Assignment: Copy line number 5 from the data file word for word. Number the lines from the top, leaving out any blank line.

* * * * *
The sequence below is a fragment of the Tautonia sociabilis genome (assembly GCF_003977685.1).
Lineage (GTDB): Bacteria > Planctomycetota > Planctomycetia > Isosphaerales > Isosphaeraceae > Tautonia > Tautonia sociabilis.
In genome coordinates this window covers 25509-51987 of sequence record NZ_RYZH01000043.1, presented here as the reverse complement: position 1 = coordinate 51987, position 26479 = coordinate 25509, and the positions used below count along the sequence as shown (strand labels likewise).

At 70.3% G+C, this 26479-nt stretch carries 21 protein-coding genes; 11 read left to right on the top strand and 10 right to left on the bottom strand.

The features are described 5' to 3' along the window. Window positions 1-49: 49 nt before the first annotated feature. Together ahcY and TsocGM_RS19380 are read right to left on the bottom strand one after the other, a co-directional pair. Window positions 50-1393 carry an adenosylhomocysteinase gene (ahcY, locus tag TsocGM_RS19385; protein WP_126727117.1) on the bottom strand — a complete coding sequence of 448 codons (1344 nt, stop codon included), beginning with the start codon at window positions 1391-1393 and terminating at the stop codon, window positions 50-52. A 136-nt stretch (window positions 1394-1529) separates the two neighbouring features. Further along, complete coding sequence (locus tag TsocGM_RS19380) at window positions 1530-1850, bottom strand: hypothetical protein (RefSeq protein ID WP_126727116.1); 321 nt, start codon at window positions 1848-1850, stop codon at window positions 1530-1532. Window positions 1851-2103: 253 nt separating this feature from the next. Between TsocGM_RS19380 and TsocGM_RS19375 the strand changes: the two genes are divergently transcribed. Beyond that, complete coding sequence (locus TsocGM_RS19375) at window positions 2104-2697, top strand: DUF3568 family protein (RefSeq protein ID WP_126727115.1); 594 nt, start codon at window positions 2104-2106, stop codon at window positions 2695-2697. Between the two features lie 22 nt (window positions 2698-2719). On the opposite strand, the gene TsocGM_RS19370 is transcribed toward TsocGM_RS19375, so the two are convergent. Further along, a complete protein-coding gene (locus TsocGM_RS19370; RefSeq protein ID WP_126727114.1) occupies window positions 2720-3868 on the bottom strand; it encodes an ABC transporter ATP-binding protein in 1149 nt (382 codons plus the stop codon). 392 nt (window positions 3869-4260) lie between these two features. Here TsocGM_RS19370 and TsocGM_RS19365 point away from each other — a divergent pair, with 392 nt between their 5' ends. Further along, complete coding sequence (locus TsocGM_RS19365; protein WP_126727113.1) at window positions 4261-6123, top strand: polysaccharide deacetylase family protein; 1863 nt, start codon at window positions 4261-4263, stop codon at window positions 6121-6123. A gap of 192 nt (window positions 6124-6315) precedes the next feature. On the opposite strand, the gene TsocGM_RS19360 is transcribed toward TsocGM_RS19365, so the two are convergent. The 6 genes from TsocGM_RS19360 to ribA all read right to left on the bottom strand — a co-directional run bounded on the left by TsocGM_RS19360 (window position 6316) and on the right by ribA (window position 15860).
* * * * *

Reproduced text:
The features are described 5' to 3' along the window. Window positions 1-49: 49 nt before the first annotated feature. Together ahcY and TsocGM_RS19380 are read right to left on the bottom strand one after the other, a co-directional pair. Window positions 50-1393 carry an adenosylhomocysteinase gene (ahcY, locus tag TsocGM_RS19385; protein WP_126727117.1) on the bottom strand — a complete coding sequence of 448 codons (1344 nt, stop codon included), beginning with the start codon at window positions 1391-1393 and terminating at the stop codon, window positions 50-52. A 136-nt stretch (window positions 1394-1529) separates the two neighbouring features. Further along, complete coding sequence (locus tag TsocGM_RS19380) at window positions 1530-1850, bottom strand: hypothetical protein (RefSeq protein ID WP_126727116.1); 321 nt, start codon at window positions 1848-1850, stop codon at window positions 1530-1532. Window positions 1851-2103: 253 nt separating this feature from the next. Between TsocGM_RS19380 and TsocGM_RS19375 the strand changes: the two genes are divergently transcribed. Beyond that, complete coding sequence (locus TsocGM_RS19375) at window positions 2104-2697, top strand: DUF3568 family protein (RefSeq protein ID WP_126727115.1); 594 nt, start codon at window positions 2104-2106, stop codon at window positions 2695-2697. Between the two features lie 22 nt (window positions 2698-2719). On the opposite strand, the gene TsocGM_RS19370 is transcribed toward TsocGM_RS19375, so the two are convergent. Further along, a complete protein-coding gene (locus TsocGM_RS19370; RefSeq protein ID WP_126727114.1) occupies window positions 2720-3868 on the bottom strand; it encodes an ABC transporter ATP-binding protein in 1149 nt (382 codons plus the stop codon). 392 nt (window positions 3869-4260) lie between these two features. Here TsocGM_RS19370 and TsocGM_RS19365 point away from each other — a divergent pair, with 392 nt between their 5' ends. Further along, complete coding sequence (locus TsocGM_RS19365; protein WP_126727113.1) at window positions 4261-6123, top strand: polysaccharide deacetylase family protein; 1863 nt, start codon at window positions 4261-4263, stop codon at window positions 6121-6123. A gap of 192 nt (window positions 6124-6315) precedes the next feature. On the opposite strand, the gene TsocGM_RS19360 is transcribed toward TsocGM_RS19365, so the two are convergent. The 6 genes from TsocGM_RS19360 to ribA all read right to left on the bottom strand — a co-directional run bounded on the left by TsocGM_RS19360 (window position 6316) and on the right by ribA (window position 15860).